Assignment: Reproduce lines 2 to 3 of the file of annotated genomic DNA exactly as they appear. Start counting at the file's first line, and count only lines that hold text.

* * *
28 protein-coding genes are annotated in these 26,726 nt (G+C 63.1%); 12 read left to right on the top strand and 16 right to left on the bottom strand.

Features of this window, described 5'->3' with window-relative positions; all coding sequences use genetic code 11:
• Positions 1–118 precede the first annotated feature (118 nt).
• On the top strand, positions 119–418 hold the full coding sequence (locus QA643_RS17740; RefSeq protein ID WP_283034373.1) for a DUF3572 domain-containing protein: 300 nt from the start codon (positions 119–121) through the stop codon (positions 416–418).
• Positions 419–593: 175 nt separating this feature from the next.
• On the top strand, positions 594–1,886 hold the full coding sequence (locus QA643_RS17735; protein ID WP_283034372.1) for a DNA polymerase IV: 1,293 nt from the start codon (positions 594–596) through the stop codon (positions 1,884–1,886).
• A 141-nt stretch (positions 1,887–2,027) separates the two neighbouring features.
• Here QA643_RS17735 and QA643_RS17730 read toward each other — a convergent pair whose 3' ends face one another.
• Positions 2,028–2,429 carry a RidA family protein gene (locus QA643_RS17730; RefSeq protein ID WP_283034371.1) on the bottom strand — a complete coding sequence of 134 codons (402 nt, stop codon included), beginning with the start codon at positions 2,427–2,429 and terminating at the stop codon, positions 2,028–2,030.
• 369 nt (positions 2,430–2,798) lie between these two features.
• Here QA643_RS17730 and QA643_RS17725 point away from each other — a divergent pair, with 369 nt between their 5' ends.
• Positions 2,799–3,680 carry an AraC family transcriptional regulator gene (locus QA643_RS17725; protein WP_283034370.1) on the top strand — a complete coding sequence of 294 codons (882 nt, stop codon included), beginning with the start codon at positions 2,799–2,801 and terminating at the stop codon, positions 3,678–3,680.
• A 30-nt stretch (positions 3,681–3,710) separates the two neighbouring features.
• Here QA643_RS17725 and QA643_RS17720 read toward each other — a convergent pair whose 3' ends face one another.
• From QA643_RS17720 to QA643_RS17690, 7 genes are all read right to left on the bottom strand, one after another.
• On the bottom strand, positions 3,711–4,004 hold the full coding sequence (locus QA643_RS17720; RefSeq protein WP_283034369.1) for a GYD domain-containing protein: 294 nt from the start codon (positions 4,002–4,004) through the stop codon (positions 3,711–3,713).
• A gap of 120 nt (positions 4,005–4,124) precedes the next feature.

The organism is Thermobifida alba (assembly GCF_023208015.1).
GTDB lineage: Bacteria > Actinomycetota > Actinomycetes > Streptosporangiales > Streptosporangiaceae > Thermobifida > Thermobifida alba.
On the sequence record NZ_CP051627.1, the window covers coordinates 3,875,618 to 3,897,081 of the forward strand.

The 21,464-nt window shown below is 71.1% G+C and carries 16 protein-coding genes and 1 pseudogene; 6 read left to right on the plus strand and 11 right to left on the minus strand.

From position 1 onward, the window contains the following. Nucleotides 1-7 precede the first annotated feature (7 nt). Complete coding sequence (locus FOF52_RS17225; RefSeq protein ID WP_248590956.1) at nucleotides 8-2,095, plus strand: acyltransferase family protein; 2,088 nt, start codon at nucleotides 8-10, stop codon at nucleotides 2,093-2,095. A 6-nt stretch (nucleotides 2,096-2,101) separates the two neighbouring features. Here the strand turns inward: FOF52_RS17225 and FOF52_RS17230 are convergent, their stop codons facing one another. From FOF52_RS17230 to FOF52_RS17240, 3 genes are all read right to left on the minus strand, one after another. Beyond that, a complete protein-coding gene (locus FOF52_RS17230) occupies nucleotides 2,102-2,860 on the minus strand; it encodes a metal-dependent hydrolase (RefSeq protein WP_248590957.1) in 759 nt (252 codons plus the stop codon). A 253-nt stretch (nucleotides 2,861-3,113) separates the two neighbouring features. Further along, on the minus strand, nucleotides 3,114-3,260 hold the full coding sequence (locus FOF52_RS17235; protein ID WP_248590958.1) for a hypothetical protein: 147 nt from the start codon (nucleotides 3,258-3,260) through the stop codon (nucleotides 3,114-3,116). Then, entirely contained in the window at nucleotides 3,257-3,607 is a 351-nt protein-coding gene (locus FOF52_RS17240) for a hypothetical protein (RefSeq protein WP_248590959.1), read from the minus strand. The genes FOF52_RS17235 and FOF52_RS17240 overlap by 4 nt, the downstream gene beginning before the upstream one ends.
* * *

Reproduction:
Features of this window, described 5'->3' with window-relative positions; all coding sequences use genetic code 11:
• Positions 1–118 precede the first annotated feature (118 nt).